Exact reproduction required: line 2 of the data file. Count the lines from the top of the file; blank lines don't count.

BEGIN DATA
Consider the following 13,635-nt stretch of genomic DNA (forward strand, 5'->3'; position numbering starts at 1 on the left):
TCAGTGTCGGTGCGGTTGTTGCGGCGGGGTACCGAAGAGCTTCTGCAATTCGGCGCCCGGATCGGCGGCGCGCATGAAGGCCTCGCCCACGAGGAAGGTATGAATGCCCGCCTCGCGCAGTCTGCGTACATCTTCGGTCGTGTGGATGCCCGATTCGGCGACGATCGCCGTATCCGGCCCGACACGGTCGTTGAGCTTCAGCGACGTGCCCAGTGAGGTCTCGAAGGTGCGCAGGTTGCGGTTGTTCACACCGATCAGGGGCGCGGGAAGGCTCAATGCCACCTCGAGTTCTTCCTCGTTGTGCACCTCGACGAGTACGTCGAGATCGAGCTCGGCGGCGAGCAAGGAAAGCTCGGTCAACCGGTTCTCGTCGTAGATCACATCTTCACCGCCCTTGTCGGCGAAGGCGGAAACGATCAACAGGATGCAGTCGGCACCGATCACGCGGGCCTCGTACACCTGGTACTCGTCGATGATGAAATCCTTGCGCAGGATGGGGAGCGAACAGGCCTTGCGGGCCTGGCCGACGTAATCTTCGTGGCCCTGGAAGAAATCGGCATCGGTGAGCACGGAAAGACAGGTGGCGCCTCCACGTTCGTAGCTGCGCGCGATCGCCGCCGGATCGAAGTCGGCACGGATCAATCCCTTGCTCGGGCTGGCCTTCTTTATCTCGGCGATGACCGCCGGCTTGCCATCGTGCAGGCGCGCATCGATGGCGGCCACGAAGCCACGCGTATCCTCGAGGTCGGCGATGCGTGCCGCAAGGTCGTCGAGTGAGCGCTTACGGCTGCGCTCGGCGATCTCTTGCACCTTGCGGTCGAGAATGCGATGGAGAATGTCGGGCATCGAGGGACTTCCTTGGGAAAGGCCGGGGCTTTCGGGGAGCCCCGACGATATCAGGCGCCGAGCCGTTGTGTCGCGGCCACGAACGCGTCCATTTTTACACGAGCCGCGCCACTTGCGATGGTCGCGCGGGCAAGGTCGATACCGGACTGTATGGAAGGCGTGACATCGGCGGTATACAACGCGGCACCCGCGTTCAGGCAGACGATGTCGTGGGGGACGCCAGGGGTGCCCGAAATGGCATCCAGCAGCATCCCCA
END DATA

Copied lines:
TCAGTGTCGGTGCGGTTGTTGCGGCGGGGTACCGAAGAGCTTCTGCAATTCGGCGCCCGGATCGGCGGCGCGCATGAAGGCCTCGCCCACGAGGAAGGTATGAATGCCCGCCTCGCGCAGTCTGCGTACATCTTCGGTCGTGTGGATGCCCGATTCGGCGACGATCGCCGTATCCGGCCCGACACGGTCGTTGAGCTTCAGCGACGTGCCCAGTGAGGTCTCGAAGGTGCGCAGGTTGCGGTTGTTCACACCGATCAGGGGCGCGGGAAGGCTCAATGCCACCTCGAGTTCTTCCTCGTTGTGCACCTCGACGAGTACGTCGAGATCGAGCTCGGCGGCGAGCAAGGAAAGCTCGGTCAACCGGTTCTCGTCGTAGATCACATCTTCACCGCCCTTGTCGGCGAAGGCGGAAACGATCAACAGGATGCAGTCGGCACCGATCACGCGGGCCTCGTACACCTGGTACTCGTCGATGATGAAATCCTTGCGCAGGATGGGGAGCGAACAGGCCTTGCGGGCCTGGCCGACGTAATCTTCGTGGCCCTGGAAGAAATCGGCATCGGTGAGCACGGAAAGACAGGTGGCGCCTCCACGTTCGTAGCTGCGCGCGATCGCCGCCGGATCGAAGTCGGCACGGATCAATCCCTTGCTCGGGCTGGCCTTCTTTATCTCGGCGATGACCGCCGGCTTGCCATCGTGCAGGCGCGCATCGATGGCGGCCACGAAGCCACGCGTATCCTCGAGGTCGGCGATGCGTGCCGCAAGGTCGTCGAGTGAGCGCTTACGGCTGCGCTCGGCGATCTCTTGCACCTTGCGGTCGAGAATGCGATGGAGAATGTCGGGCATCGAGGGACTTCCTTGGGAAAGGCCGGGGCTTTCGGGGAGCCCCGACGATATCAGGCGCCGAGCCGTTGTGTCGCGGCCACGAACGCGTCCATTTTTACACGAGCCGCGCCACTTGCGATGGTCGCGCGGGCAAGGTCGATACCGGACTGTATGGAAGGCGTGACATCGGCGGTATACAACGCGGCACCCGCGTTCAGGCAGACGATGTCGTGGGGGACGCCAGGGGTGCCCGAAATGGCATCCAGCAGCATCCCCA